Major League Baseball announced on Wednesday some changes that are going to be in place for future All-Star games. Once again, they have missed an opportunity to make baseball better by focusing on this single game rather than the season as a whole.
What I think of the changes:
- The game will always have a Designated Hitter — historically, the DH has only been used in American League parks. Not a good move. Not being a big fan of the DH, I would like to see it being used nowhere rather than anywhere. What? That means no Big Papi? Unemotionally, I say yes, that means no Big Papi. In the mid-2000s, he has undeniably contributed (though much less so recently) to the game insofar as he provides that offensive weapon late in the game. But, one of my main criticisms of American Football is that there is only a small handful of players who have ever played both offense and defense; so to be consistent I can’t count a Major League Baseball player All-Star worthy who doesn’t play the field in a game where his defense is supposed to be one of his key strengths. If the always-a-DH idea is good enough for the All-Star game, why isn’t it good enough for both leagues, including for the World Series? It’s not – that’s why both leagues don’t have the DH. The best way to compromise is to alternate.
[I can see one merit of the always-a-DH rule, though. If you’re going to concede that pitchers just can’t hit and that’s OK because they’re paid to pitch, then there’s some merit to getting him out of the lineup in favor of a star hitter; this also lessens the likelihood of an injury.]
- “No pitcher who competes for his team on the previous Sunday will be allowed to pitch in the game.” As I read the entire article, it becomes apparent to me that this is a misquote. It only applies to starting pitchers — good thing. Even so, this should not be a rule imposed, but rather left up to the players and managers. If the pitcher himself and his manager and the All-Start team manager all agree that it’s best for him not to play, fine; but if all want to give him an inning or so, that should be fine too. I hope that team managers and pitching coaches will plan ahead and make sure that their All-Stars have a day off that previous Sunday — shouldn’t be that difficult.
- Each team now has 34 players, up from 33. Sure, OK, no problem. At some point it will be too many, but 34 seems fine.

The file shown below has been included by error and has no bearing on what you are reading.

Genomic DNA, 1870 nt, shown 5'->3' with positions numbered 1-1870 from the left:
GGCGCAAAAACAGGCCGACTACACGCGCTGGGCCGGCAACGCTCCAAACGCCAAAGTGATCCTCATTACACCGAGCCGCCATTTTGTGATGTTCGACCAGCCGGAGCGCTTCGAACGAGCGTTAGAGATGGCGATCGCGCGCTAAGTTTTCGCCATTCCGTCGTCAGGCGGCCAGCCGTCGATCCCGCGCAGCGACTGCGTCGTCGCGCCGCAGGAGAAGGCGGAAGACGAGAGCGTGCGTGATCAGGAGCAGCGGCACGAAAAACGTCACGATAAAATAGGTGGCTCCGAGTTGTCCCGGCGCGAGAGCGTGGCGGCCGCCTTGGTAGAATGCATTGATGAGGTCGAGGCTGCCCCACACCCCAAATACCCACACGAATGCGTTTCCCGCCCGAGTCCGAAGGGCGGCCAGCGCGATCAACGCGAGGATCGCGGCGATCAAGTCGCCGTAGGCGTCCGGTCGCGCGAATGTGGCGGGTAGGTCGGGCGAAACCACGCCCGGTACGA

- A player can re-enter the game if he was pulled out earlier, but only if another player’s injury necessitates it. No problem. I think it would suck if Albert Pujols played 3 innings and was pulled, then got to go back in to pinch hit in the 9th with a man on 2nd for strategy reasons… but in case of injury or maybe even for other reasons, OK by me.
But the most significant change is absent. That stupid, ridiculous business about the winning league’s team getting home field advantage in the World Series is just a farce, should never have been put in place, and should be revoked immediately. Let the game end in a tie. It’s an exhibition. There doesn’t have to be a winner. Sure, it’s exciting to have the prospect of a game-saving catch or a walk-off in the 12th inning, but at some point if the rosters are spent and it’s been a good game, it can just end. I wasn’t upset in 2002 when the umpires, commissioner, and both managers agreed it was time to be done.
But even if you make them play the game out till one team wins, that victory should have no bearing on who gets home field advantage in the World Series. If a Diamondbacks pitcher has a bad 7th inning in July and gives up 3 runs on the way to a 6-5 AL victory, that shouldn’t mean that a team with the 4th best record in the AL gets home field advantage over the best team in the NL in October — that’s just stupid. I usually try to see both sides and refrain from just calling something stupid outright… but in this case, this is just stupid because there’s no way to see the merit of other side’s position.
So, I kind of turn my nose up at Wednesday’s announcement. A couple changes are OK, a couple aren’t, and the one that would make all the difference was skipped over again this year.
6 Replies to “MLB All-Star Game Changes Miss the Mark”
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